We documented that BSH is the early imaging biomarker of stress induction due to pressure overload in small animals using third-generation microscopic ultrasonography [43]. In our study, BSH presented with increased LV intracavitary gradients due to compensatory hyperfunction in the early adaptive phase before maladaptation at the global remodeling stage [45]. These very recently documented geometric and functional validations of BSH are completely consistent with cross-sectional human data in the early phases of hypertension before myocardial dysfunction [36,70,72]. After myocardial dysfunction, however, the septal wall is more predominant and severely dysfunctional compared to the free wall, which could be related to the early involvement of the septal wall according to our previous observations [44]. Interestingly, despite the determination of BSH in cross-sectional human data, in some cases, the degree of regional hypertrophy on the septal base could be enormous [36,42,44,73,74,75] without any global progression compared to the regular progression of remodeling in animals [43,45]. This discrepancy could be caused by the emotional component of stress stimuli in humans compared to animals.
Basal hypercontractility results in increased velocity through the LV outflow tract and leads to dynamic obstruction in ASC. Abuarqoub A, et al. [59] also mentioned that stress-induced LV outflow tract obliteration may lead to hemodynamic instability and cardiogenic shock and lead to basal cavity narrowing like LV basal obliteration in hypertensive patients with BSH [35,70,72]. Hypercontractility is not an uncommon functional feature at stress induction in nuclear studies as well, and it could be related to the hypertension that we mentioned [73], since it is rapidly gaining clinical importance as it may help avoid undiagnosed hypertensive cases [63]. In hypertensive hypertrophy, we investigated a potential relationship between tissue hyperkinesis and dynamic LV outflow tract obstruction and found a meaningful relationship between these parameters [74]. Moreover, differential diagnosis gains importance since dynamic LV outflow tract obstruction can result in devastating hemodynamic instability that may need intensive care [59].
Finally, some patients with hypertension could have no reasonable LV basal tissue response to stress, which could be related to early involvement of septal tissue during increased wall stress due to chronic hypertension [44]. Interestingly, advanced basal septal dysfunction and even basal akinesia have been reported in ASC cases [59]. We know that basal hypercontractility is one of the diagnostic criteria of ASC and suggest that, in confusing cases, the quantitative analysis of tissue function for the differential diagnosis of ASC, beyond a comprehensive geometric evaluation, could be beneficial [42,75]. We strongly believe that the relationship between early LV remodeling and blood pressure fluctuations is extremely important. It will not be a surprise if, in the near future, ASC cases are documented to be associated with previous LV basal tissue predominancy as an early imaging biomarker under chronic stress exposure, as we quantitatively validated both BSH and basal hypercontractility under stress in animal validation studies using combined third-generation microscopic ultrasonography and tissue Doppler imaging.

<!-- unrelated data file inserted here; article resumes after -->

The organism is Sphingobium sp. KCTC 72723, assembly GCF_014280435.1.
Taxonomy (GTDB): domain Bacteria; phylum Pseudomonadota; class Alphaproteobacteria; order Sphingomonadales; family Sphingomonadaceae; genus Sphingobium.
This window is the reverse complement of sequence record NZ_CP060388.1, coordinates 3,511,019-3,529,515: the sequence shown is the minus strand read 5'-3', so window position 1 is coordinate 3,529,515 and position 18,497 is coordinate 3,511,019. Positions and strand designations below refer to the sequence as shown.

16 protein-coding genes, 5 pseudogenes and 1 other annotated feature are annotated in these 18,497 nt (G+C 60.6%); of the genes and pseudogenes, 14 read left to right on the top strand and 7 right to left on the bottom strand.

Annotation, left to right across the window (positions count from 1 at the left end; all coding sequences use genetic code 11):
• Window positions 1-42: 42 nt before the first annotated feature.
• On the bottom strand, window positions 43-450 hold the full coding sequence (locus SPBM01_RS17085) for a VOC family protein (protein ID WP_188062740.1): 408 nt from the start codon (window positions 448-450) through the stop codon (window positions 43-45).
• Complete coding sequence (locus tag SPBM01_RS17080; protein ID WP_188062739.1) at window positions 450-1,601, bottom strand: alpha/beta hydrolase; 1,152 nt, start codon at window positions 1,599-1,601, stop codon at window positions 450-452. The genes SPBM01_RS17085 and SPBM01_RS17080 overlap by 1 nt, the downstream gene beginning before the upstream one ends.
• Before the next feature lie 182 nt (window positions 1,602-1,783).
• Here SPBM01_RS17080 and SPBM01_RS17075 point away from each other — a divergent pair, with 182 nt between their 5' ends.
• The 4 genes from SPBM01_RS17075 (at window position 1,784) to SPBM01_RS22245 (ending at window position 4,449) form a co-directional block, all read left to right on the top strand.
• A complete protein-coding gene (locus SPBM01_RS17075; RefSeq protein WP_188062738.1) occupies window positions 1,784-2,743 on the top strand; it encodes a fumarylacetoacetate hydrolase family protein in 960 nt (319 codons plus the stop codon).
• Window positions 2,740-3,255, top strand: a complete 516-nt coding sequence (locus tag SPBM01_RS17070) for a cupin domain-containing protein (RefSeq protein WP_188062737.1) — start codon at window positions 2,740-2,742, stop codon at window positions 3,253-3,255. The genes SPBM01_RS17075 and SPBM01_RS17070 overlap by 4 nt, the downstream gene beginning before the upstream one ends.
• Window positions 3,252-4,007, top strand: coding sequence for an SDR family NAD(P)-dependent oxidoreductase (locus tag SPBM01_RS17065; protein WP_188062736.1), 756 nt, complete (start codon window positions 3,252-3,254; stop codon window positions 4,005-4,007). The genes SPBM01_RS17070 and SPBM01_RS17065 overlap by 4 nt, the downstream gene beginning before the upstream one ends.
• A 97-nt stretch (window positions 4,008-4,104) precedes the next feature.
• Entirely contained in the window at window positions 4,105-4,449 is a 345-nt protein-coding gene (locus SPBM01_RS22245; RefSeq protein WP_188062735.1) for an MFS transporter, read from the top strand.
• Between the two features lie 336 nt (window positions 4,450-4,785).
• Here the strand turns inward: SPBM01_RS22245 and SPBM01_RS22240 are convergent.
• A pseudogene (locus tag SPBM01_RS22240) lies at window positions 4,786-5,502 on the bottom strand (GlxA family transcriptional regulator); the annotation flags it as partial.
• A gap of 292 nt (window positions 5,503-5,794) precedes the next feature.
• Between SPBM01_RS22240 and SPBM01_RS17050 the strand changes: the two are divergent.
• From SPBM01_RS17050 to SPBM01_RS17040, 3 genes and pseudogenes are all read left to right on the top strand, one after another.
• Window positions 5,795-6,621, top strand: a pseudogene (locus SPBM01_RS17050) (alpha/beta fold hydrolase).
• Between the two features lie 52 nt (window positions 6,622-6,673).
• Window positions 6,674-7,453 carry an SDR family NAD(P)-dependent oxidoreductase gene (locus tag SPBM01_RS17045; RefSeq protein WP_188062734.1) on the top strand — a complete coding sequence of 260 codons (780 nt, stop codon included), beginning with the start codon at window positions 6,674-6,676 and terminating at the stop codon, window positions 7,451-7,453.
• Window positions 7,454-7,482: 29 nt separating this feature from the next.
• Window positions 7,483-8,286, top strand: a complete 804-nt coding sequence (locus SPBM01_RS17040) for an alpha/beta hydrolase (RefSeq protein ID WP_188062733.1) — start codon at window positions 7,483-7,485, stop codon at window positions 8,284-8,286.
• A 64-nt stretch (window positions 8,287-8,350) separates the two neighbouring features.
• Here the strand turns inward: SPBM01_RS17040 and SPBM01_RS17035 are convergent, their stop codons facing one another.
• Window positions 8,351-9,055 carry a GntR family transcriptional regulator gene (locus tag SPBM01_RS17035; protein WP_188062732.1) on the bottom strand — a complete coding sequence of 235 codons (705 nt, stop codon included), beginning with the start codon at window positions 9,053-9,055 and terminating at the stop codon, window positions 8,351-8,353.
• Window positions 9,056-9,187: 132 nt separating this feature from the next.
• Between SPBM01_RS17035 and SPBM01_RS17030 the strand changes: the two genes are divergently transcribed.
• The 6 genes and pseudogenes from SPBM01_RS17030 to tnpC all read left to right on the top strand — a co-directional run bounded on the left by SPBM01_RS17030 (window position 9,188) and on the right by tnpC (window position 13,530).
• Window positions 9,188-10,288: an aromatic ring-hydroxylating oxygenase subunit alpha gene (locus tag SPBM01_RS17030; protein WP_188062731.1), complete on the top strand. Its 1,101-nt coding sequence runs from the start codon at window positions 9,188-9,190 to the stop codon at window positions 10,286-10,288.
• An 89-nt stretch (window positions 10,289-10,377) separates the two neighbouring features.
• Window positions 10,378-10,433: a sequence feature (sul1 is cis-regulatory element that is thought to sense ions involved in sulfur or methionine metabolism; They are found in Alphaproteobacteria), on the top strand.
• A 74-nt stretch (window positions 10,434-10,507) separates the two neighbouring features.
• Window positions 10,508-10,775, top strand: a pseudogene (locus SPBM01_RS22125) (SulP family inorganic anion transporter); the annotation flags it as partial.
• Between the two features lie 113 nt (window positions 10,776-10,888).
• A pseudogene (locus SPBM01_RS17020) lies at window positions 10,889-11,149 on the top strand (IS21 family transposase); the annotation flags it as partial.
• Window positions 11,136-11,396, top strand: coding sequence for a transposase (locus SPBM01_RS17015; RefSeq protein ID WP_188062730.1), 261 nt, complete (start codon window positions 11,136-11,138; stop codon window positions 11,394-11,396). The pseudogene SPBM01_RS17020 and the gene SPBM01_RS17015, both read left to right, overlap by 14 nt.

As we mentioned above, echocardiography reports mostly include global LV remodeling data, like in cases of LVH. However, BSH is not a widely documented imaging finding in echocardiography reports [31,68]. This leads to the absence of certainty about the underlying chronic base in ASC cases [47,48]. On the other hand, some ASC case reports include precise hemodynamic records [31], while most case reports of hemodynamic instability do not [30].
As a result, ASC is already understood as a form of acute decompensation, and we strongly believe that, in the near future, segmental data will allow us to explore its underlying chronic-stress-mediated background and confirm the relationship between ASC and chronic hypertension. Adequate segmental analysis of the left ventricular myocardium will be conducted to determine the prevalence of hypertensive BSH [76].


This research received no external funding.

Conflicts of Interest

The authors declare no conflict of interest. F.Y. is supported by American Government Fulbright Scholarship, Washington DC, USA. He has accepted only research equipment support from Novartis Pharmaceuticals.


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Figure 1. Schematic representation of the effect of multiple superposed stressors on cardiac remodeling.
Figure 1. Schematic representation of the effect of multiple superposed stressors on cardiac remodeling.
Stresses 04 00021 g001
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MDPI and ACS Style

Çağatay, B.; Yalçin, F.; Kıraç, A.; Küçükler, N.; Abraham, M.R. The Science Behind Stress: From Theory to Clinic, Is Basal Septal Hypertrophy the Missing Link between Hypertension and Takotsubo Cardiomyopathy? Stresses 2024, 4, 330-341.

AMA Style

Çağatay B, Yalçin F, Kıraç A, Küçükler N, Abraham MR. The Science Behind Stress: From Theory to Clinic, Is Basal Septal Hypertrophy the Missing Link between Hypertension and Takotsubo Cardiomyopathy? Stresses. 2024; 4(2):330-341.

Chicago/Turabian Style

Çağatay, Boran, Fatih Yalçin, Adnan Kıraç, Nagehan Küçükler, and Maria Roselle Abraham. 2024. "The Science Behind Stress: From Theory to Clinic, Is Basal Septal Hypertrophy the Missing Link between Hypertension and Takotsubo Cardiomyopathy?" Stresses 4, no. 2: 330-341.